It is an idiomatic expression, say a lot about something: to show or express something. In general, I think the way someone dresses says a lot about their attitude. (Cambridge Dictionary of American Idioms) In you first example, the fact that you love English more than anything else, shows clearly how much it ( English) is important or means ...


1

Alternatives: "The timing of answering a question is important" "The time of answering a question is important" Different. timing = selection for maximum effect of the precise moment for beginning or doing something Merriam-Webster Unabridged Dictionary


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In the UK, it is often referred to as a "Paddington stare". This refers to the character Paddington Bear who found fame in the books of Michael Bond, which have been adapted for TV and movie. “Paddington had a very persistent stare when he cared to use it. It was a very powerful stare. One which his Aunt Lucy had taught him and which he kept for ...


1

An old saying for a demanding look is, to look at someone with "daggers in your eyes." If you are being patronizing, you would give someone a "withering look". (To cause them to "shrivel up")(US)


1

Sometimes when a grumpy old man gets annoyed, he makes noises like clearing his throat. Does grumbling or grunting define that action? Grumble: definitely not. That consists of complaining words, it is not a sound. Grunt: close, but that isn't it. Grunt doesn't include throat-clearing, and it is an inhalation. Is there a more appropriate ...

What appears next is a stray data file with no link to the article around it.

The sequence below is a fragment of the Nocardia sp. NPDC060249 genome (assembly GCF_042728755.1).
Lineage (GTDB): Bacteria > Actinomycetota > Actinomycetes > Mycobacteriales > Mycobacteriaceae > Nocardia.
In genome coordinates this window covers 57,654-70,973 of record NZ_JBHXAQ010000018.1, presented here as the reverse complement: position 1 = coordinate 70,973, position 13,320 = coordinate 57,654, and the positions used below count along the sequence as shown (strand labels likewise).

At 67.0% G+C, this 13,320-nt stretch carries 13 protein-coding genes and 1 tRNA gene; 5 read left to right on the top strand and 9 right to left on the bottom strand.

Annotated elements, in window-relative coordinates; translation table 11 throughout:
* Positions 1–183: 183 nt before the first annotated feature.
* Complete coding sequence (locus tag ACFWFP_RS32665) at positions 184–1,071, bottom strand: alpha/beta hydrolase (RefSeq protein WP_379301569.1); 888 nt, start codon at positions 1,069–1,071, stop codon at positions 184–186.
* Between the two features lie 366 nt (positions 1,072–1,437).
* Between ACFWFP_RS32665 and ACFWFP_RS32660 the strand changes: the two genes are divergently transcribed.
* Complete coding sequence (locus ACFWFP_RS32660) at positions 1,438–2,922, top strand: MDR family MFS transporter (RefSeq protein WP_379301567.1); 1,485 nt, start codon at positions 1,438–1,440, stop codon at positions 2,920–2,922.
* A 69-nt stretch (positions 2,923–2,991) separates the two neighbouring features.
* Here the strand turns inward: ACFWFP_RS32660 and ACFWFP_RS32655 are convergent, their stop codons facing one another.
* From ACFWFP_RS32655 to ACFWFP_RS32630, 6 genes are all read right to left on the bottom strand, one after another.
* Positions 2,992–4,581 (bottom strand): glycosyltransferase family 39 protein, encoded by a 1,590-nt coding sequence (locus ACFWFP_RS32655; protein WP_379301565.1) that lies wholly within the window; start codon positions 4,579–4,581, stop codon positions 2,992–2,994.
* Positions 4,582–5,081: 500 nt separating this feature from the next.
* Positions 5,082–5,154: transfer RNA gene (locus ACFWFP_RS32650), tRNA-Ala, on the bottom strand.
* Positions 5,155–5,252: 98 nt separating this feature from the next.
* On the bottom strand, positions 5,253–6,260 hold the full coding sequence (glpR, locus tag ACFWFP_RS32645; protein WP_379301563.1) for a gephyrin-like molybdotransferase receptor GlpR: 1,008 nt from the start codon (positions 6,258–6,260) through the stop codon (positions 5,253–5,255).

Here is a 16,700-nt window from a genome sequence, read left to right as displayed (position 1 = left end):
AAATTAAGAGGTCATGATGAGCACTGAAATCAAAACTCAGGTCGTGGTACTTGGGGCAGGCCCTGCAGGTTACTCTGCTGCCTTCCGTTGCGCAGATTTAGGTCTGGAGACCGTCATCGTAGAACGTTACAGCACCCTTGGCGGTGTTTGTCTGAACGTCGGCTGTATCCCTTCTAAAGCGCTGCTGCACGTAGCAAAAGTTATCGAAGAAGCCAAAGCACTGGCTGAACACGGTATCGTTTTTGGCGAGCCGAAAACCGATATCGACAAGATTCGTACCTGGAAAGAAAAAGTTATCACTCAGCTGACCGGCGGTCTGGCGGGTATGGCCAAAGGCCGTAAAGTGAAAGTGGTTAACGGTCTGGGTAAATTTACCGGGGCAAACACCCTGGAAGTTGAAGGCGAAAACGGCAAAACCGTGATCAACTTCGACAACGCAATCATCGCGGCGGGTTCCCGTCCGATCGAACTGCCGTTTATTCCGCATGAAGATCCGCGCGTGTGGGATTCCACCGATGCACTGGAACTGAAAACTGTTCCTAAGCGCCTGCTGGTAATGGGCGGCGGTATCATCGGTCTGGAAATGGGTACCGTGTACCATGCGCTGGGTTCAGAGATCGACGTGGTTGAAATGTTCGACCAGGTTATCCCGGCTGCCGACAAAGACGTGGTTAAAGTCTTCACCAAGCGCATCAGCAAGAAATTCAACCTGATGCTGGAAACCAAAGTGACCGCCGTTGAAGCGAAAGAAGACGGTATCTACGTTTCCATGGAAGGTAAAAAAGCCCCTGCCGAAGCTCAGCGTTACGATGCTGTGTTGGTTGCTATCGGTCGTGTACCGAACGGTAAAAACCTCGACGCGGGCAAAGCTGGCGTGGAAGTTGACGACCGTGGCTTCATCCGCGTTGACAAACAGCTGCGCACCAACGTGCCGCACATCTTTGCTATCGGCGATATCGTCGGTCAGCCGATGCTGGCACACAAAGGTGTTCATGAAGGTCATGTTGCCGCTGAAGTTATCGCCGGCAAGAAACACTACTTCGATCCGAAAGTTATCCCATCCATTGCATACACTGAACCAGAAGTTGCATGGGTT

1

Just say: By/From lemma X, ... Or if it is a complicated one and you want to make clear what you are using the lemma on: By applying lemma X to object Y, we get/obtain ...


1

Absolutely any compound noun at all is grammatically correct. "Horizon road", "jalousie proof", "temperature depth", "dog cat", whatever. So the only question is whether it has a commonly agreed upon meaning. "Horizon road" is not an established term and would be taken to mean different things by different people, or would not be understood at all. Since ...


1

According to the following sources it is e.g. in BrE and e.g., in AmE abbreviation for exempli gratia: a Latin phrase that means "for example". It can be pronounced as "e.g." or "for example": You should eat more food that contains a lot of fibre, e.g. fruit, vegetables, and bread. (Cambridge Dictionary) According to the Chicago Manual of ...


1

From wiktionary : e.g. Alternative forms eg., eg (informal) Usage notes In American English a comma should follow e.g. For example: Female marsupials (e.g., kangaroos, opossums) have a pouch. In British English no comma should follow e.g. For example: Female marsupials (e.g. kangaroos, opossums) have a ...


1

How about "nothing to lose" Why not say Thank you. You've got nothing to lose


1

Your take/consider constructions seem like independent clauses (of the imperative variety). As such, common usage would suggest using the colon, dash, or period to mark the boundary between clauses. Using a comma creates a comma splice.


1

The pipe in this context is the kind one smokes tobacco in. This just means to empty the bowl of the pipe by knocking it against your shoe or boot (which would normally be leather or some material which protects you from the heat of the pipe if it was recently lit) to loosen the contents and shake them out. This could also be metaphorical but we would need ...